Home > Pre-aliya > Sold!

Sold!

We sold our home today.  I am now officially unemployed and homeless.  With credentials like that, you’d think I could make a few extra bucks getting paid and bused by the Democrat Party to a few polling places this coming election. Fortunately for me, I do not have to suffer this sort of temptation.  My vote from overseas probably won’t get counted anyway.  But I digress….

The sale went very smoothly.  Yep — smooth.  The only glitch was the water pouring into the basement because the first-floor bathtub overflow was not fixed properly.  In fairness, the problem was partially fixed; I think some of the water drained properly.  My guess is that at least 50% of the water entering the overflow didn’t end up on the basement floor. That would have been okay, I suppose, if we had waited until the tub filled completely and then checked down stairs right away. Instead, the overflow was being tested for 10 or 15 minutes while the agents talked and we looked at other “more important” things.  At least the overflow wasn’t plugged up!

Anyway, the overflow was (improperly) fixed a couple of weeks ago.  I guess the job was so simple, so obvious, and so easy, that the plumber didn’t bother to test it. Likewise, I was so certain that it was fixed, that I also didn’t bother to test it.  The buyer’s agent didn’t know any better, so he tested it with the buyer during the walk-through prior to the closing.  This problem, however, was really a non-issue.  The plumber guarantees his work for 5 years and the guarantee is transferable to the new buyer.  Some time this week the work should be completed (again) and tested and that should basically be the last house hurdle that we’ll have in this hemisphere.

There was an interesting twist regarding the realtors.  It took us ten months and two realtors to sell the house. We used the first realtor for seven months.  There were plenty of showings, but no offers.  Our new realtor had a conflict on settlement day, so she was unable to be with us at the closing.  Instead, she sent a substitute realtor from her office to represent us.  The substitute was awesome and that worked out fine.  The buyer’s agent, however, was none other than our original agent, so we have a bit of (mostly friendly) history with him.  Given that scenario, I imagine things could easily become…awkward.  Thankfully, that didn’t really happen.  There was only one awkward moment.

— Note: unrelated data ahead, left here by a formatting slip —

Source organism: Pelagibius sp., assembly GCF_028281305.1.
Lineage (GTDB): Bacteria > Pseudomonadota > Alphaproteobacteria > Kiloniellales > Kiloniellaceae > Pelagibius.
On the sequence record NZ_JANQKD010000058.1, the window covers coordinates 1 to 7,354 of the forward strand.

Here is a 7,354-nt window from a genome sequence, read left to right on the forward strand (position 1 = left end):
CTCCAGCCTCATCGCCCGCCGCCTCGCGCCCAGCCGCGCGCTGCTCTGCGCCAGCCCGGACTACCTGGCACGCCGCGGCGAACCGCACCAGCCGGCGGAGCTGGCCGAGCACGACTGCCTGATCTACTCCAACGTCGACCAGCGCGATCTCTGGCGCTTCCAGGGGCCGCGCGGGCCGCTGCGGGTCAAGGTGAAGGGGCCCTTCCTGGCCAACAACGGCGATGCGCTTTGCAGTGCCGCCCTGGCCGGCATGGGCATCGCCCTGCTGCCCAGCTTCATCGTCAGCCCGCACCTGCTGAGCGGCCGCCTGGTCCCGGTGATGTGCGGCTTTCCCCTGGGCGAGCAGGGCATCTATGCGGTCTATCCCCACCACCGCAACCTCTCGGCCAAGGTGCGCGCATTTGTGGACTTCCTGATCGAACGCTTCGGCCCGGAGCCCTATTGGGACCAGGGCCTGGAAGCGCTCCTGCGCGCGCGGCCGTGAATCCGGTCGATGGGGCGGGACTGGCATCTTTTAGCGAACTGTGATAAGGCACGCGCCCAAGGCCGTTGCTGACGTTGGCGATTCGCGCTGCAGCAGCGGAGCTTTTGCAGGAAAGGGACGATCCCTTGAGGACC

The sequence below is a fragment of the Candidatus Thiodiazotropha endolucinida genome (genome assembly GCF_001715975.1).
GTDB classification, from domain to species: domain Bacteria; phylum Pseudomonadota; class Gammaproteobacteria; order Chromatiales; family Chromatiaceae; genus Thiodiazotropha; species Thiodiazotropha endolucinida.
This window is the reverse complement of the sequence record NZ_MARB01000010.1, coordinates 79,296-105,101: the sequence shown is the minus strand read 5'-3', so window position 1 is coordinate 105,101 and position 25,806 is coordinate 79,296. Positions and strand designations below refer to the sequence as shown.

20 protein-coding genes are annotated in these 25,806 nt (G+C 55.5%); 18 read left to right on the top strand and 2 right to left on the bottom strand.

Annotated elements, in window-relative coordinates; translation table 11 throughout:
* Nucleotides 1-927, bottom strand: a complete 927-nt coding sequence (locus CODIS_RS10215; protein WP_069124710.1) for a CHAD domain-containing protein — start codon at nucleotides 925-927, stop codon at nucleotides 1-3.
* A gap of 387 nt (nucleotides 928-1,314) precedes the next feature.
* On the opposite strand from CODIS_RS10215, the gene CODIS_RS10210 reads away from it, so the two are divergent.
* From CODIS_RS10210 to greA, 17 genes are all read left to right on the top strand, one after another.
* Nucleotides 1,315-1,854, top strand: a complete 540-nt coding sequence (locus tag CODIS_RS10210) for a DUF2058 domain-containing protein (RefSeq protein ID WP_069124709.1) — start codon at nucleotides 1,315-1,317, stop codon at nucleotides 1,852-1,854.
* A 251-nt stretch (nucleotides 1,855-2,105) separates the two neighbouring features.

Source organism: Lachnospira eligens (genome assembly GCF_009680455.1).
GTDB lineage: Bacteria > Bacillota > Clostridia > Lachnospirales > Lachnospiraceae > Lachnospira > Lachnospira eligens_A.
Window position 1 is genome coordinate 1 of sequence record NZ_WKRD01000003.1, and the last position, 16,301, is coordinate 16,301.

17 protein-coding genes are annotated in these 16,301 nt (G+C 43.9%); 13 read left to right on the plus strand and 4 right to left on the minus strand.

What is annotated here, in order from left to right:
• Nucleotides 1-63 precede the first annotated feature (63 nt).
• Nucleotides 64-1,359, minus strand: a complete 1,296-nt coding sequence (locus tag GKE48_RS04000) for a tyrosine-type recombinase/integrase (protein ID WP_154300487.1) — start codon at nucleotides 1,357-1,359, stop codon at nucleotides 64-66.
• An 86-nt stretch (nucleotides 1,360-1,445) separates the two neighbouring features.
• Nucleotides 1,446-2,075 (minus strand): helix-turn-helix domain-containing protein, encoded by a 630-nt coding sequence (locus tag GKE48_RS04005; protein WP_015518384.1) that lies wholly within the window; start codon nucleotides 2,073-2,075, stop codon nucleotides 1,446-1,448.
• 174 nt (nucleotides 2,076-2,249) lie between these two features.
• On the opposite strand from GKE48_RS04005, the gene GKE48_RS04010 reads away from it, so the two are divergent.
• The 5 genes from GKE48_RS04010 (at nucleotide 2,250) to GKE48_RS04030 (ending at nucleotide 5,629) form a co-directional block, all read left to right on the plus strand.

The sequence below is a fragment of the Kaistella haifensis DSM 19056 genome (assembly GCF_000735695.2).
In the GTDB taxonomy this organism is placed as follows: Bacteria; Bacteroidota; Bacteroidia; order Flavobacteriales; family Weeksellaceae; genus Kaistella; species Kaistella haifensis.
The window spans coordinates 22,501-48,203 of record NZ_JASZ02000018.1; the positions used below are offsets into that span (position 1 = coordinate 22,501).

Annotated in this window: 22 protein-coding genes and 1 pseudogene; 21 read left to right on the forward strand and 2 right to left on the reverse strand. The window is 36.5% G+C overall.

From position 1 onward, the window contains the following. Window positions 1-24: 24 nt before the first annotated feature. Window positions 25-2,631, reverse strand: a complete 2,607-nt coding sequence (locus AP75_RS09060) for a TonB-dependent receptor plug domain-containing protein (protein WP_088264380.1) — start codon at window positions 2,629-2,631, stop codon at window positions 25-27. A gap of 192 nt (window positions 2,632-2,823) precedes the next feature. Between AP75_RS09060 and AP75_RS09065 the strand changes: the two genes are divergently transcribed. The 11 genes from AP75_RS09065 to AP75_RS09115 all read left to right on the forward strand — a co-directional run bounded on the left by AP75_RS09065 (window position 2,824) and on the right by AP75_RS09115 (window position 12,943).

After all the documents were signed and we were all just talking about whatever, the buyer’s agent suddenly gets really excited and states, “I’ve got a really good Jewish joke.” Red lights start flashing in my head: DANGER, DANGER.  But the buyer’s agent is also Jewish, so how bad could it be?

He tells his joke:

Two Jewish men go into a bar,… [pause] It could happen!

There’s an awkward pause while everyone waits a few moments until it is obvious that that was the joke in its entirety.  Then there was some light, polite chuckling while everyone but my wife looks around to see if someone else actually understood it.  My wife doesn’t laugh or chuckle; she just says, “Okay,…your point?”  His response is, “That’s it!” with a big grin on is face.  At that moment, he has the realization that no one understood his so-called joke, so he then tries to explain it.

Jokes are never funny when they are explained, so this one was sort of fresh and inventive because it also wasn’t funny before it was explained.  The explanation had something to do with Jewish men not drinking alcohol, or maybe not going to bars, or maybe not going to bars together, or maybe they were only pretending to be Jewish.  I don’t know.   I don’t think any of us could really figure it out, even though it was explained and justified several times.  Maybe it was supposed to be a joke about two Quakers or Mormons  or something.  Believe me, I know plenty of Jewish men who can drink alcohol and who go to bars with friends.

Anyway, my guess is that in about a month, I’m going to start hearing plenty of jokes that I don’t understand or find funny.  Jokes are never funny when they are explained; even less funny are jokes that are translated.

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